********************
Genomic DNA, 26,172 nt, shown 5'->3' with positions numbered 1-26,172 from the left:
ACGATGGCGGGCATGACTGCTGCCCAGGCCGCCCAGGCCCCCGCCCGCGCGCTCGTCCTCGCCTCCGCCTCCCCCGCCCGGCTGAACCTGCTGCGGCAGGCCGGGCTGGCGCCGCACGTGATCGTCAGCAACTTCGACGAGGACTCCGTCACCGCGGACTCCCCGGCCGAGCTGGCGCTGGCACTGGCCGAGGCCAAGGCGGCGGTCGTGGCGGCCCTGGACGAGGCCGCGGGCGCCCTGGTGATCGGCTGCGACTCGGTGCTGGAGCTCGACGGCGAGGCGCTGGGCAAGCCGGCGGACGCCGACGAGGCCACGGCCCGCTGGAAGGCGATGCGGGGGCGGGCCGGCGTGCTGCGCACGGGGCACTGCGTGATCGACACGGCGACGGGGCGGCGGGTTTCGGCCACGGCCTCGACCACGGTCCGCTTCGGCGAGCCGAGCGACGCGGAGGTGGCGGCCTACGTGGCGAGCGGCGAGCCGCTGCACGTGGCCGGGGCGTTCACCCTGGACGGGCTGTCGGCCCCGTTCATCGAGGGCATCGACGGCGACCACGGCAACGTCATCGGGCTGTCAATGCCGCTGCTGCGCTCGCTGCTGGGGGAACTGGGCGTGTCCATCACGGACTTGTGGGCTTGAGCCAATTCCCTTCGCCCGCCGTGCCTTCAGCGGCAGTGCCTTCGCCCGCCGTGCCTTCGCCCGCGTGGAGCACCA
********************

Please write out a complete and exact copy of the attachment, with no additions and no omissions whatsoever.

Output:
Genomic DNA, 26,172 nt, shown 5'->3' with positions numbered 1-26,172 from the left:
ACGATGGCGGGCATGACTGCTGCCCAGGCCGCCCAGGCCCCCGCCCGCGCGCTCGTCCTCGCCTCCGCCTCCCCCGCCCGGCTGAACCTGCTGCGGCAGGCCGGGCTGGCGCCGCACGTGATCGTCAGCAACTTCGACGAGGACTCCGTCACCGCGGACTCCCCGGCCGAGCTGGCGCTGGCACTGGCCGAGGCCAAGGCGGCGGTCGTGGCGGCCCTGGACGAGGCCGCGGGCGCCCTGGTGATCGGCTGCGACTCGGTGCTGGAGCTCGACGGCGAGGCGCTGGGCAAGCCGGCGGACGCCGACGAGGCCACGGCCCGCTGGAAGGCGATGCGGGGGCGGGCCGGCGTGCTGCGCACGGGGCACTGCGTGATCGACACGGCGACGGGGCGGCGGGTTTCGGCCACGGCCTCGACCACGGTCCGCTTCGGCGAGCCGAGCGACGCGGAGGTGGCGGCCTACGTGGCGAGCGGCGAGCCGCTGCACGTGGCCGGGGCGTTCACCCTGGACGGGCTGTCGGCCCCGTTCATCGAGGGCATCGACGGCGACCACGGCAACGTCATCGGGCTGTCAATGCCGCTGCTGCGCTCGCTGCTGGGGGAACTGGGCGTGTCCATCACGGACTTGTGGGCTTGAGCCAATTCCCTTCGCCCGCCGTGCCTTCAGCGGCAGTGCCTTCGCCCGCCGTGCCTTCGCCCGCGTGGAGCACCA